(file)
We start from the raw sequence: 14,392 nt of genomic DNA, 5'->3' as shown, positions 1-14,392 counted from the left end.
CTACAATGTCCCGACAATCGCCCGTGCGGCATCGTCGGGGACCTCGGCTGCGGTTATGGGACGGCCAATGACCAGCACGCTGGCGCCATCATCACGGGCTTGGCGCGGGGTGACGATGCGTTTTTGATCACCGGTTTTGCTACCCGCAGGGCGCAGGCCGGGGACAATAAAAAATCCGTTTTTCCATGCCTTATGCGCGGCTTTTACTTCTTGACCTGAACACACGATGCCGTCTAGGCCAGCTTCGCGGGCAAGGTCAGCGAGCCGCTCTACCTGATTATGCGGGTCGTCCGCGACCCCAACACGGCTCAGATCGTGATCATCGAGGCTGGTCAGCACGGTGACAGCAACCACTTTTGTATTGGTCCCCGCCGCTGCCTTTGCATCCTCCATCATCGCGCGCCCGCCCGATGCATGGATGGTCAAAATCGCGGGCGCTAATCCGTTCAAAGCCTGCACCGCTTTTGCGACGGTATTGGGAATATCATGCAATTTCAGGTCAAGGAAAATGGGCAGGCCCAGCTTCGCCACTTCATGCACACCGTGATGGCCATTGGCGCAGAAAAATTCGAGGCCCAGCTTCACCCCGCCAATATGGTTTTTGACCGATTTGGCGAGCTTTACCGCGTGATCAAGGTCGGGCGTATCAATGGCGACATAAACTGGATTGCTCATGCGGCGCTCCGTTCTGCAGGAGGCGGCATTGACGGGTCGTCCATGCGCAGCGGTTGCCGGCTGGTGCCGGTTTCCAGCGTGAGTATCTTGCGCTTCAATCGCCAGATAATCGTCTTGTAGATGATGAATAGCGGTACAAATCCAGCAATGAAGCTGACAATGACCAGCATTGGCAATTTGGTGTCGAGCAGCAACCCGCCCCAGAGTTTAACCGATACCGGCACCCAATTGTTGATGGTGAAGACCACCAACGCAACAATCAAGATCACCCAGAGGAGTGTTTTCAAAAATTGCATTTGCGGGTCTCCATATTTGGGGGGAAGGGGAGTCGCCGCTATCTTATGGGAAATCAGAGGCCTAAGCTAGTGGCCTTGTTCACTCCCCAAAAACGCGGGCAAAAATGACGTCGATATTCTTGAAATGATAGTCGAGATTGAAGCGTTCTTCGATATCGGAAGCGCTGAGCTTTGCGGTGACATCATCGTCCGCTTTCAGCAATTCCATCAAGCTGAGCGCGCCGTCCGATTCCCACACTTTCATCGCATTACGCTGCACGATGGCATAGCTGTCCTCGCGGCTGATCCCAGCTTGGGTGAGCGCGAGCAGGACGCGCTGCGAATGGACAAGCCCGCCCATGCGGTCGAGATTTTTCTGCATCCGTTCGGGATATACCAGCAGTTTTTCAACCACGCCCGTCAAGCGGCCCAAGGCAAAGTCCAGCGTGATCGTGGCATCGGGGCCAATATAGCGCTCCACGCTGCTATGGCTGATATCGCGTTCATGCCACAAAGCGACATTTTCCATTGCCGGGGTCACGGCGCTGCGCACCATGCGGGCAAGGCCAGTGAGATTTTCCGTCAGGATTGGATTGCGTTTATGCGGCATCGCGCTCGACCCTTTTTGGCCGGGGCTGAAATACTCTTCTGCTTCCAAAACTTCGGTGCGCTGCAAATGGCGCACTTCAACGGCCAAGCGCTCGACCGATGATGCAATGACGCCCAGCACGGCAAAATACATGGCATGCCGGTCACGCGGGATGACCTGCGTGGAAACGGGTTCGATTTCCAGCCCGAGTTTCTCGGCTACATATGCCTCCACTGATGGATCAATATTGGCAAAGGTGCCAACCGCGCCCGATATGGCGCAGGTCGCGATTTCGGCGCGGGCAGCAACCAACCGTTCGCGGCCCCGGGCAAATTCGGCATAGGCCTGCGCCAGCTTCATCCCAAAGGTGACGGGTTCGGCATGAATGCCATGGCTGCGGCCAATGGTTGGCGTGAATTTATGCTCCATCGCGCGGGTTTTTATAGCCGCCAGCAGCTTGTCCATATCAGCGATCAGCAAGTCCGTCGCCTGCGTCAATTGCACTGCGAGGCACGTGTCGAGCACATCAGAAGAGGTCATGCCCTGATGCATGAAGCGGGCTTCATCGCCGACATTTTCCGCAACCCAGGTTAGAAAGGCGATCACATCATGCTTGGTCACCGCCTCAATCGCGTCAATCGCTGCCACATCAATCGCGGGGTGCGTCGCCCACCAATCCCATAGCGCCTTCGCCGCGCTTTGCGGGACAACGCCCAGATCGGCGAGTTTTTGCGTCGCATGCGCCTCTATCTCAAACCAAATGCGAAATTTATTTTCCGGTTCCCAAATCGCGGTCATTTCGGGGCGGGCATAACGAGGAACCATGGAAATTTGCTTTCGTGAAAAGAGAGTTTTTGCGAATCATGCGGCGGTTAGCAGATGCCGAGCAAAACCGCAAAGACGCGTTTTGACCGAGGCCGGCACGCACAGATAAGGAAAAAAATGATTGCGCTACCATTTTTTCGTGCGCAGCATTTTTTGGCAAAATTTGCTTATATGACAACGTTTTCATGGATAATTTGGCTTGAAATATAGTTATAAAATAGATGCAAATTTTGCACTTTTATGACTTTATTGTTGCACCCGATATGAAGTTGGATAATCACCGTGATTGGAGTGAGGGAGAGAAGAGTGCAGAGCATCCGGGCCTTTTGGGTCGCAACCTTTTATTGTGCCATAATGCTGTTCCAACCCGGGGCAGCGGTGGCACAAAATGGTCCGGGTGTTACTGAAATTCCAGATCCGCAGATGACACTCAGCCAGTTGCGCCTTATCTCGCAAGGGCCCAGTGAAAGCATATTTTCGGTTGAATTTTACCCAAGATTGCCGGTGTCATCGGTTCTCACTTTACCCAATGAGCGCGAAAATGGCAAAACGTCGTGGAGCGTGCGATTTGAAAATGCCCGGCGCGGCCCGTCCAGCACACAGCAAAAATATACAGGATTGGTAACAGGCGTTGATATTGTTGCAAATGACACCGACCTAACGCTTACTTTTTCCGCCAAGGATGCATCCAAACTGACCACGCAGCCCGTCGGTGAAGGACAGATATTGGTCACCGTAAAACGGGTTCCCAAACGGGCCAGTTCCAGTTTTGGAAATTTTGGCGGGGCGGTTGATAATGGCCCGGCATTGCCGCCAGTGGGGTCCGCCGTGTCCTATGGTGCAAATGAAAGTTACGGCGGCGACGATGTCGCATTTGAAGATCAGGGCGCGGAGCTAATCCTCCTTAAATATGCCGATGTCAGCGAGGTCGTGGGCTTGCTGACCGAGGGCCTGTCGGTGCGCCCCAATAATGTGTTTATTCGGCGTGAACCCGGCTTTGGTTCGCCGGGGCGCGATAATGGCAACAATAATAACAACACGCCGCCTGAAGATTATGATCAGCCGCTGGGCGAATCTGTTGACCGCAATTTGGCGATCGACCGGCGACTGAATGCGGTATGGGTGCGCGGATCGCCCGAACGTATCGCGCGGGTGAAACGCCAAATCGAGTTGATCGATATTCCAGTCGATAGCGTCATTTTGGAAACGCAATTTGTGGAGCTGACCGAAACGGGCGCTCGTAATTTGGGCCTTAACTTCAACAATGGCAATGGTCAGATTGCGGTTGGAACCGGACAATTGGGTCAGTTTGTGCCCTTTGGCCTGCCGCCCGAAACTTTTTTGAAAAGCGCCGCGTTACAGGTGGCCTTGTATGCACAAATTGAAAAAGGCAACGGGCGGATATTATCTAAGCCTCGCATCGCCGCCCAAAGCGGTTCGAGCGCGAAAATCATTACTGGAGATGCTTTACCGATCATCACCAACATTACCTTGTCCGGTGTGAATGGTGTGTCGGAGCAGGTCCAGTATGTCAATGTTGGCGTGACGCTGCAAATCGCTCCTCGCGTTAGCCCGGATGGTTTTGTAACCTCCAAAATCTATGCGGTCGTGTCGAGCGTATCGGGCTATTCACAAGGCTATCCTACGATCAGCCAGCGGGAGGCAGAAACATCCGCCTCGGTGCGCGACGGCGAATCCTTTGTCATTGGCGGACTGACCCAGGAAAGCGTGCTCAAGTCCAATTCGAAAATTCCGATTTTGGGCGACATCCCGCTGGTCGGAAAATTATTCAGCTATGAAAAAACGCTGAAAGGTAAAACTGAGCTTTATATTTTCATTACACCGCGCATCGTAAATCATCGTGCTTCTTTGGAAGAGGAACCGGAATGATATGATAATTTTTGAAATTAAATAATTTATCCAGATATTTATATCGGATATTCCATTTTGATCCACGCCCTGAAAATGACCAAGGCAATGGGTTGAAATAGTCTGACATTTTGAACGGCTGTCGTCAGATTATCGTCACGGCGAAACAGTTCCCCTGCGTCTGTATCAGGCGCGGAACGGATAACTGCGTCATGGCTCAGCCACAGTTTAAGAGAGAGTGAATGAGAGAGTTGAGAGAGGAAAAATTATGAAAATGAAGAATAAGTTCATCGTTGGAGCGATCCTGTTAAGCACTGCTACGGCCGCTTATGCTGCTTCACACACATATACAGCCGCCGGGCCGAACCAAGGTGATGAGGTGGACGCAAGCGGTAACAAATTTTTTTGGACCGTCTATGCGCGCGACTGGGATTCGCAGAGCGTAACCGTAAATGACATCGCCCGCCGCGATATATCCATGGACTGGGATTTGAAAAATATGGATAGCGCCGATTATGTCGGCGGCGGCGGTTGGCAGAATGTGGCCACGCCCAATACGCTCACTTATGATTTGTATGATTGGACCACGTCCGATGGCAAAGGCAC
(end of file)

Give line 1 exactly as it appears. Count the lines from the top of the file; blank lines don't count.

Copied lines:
We start from the raw sequence: 14,392 nt of genomic DNA, 5'->3' as shown, positions 1-14,392 counted from the left end.